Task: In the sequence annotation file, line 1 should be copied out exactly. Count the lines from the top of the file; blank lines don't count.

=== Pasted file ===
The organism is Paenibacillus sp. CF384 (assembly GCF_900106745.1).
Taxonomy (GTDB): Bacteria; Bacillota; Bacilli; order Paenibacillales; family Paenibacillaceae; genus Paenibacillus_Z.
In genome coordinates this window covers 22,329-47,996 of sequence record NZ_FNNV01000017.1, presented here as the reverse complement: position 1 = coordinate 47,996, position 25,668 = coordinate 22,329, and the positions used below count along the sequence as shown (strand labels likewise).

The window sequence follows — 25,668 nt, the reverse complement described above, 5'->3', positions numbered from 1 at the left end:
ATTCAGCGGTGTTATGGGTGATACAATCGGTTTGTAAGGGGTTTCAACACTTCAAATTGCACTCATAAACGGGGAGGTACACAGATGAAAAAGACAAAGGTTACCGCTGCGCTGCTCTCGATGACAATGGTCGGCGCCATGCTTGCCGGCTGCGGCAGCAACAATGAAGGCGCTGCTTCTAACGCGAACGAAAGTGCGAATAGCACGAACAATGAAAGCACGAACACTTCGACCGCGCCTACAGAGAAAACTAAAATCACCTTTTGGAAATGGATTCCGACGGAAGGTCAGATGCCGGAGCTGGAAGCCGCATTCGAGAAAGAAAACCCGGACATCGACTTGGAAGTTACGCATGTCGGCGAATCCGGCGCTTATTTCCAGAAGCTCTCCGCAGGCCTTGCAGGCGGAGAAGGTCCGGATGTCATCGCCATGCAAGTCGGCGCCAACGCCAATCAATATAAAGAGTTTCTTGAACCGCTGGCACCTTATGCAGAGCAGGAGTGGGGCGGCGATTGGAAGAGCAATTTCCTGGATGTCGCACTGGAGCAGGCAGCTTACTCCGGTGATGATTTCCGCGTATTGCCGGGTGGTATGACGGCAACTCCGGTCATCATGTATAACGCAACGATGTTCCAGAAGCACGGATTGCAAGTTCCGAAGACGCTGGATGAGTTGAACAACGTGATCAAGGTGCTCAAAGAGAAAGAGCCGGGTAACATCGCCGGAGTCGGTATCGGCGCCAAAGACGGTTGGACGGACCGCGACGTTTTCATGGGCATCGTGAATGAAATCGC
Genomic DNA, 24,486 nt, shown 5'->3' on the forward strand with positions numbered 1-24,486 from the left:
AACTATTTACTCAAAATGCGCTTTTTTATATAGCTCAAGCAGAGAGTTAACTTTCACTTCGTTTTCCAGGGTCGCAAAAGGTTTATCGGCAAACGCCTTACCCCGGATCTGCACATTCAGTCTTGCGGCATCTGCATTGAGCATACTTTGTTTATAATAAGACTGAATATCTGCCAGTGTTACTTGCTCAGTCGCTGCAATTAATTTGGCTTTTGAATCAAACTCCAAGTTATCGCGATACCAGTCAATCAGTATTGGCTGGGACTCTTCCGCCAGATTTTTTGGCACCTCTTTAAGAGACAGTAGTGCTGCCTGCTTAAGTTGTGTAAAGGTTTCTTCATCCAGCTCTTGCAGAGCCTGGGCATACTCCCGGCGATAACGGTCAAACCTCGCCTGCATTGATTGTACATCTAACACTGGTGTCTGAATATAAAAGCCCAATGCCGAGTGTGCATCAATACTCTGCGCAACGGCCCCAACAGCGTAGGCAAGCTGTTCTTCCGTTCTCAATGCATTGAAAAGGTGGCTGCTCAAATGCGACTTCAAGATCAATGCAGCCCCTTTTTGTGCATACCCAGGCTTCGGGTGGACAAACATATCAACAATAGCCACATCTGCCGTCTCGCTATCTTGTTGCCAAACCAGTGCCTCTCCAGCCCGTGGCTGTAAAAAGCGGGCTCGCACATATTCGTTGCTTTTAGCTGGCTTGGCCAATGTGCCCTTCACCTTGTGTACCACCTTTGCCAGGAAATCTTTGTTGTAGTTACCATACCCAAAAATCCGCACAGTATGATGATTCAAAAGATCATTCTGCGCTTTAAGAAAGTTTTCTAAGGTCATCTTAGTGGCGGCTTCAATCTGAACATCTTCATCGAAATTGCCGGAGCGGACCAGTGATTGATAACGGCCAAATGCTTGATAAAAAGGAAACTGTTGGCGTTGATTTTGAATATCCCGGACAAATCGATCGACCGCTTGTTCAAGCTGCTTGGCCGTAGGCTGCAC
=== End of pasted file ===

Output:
The organism is Paenibacillus sp. CF384 (assembly GCF_900106745.1).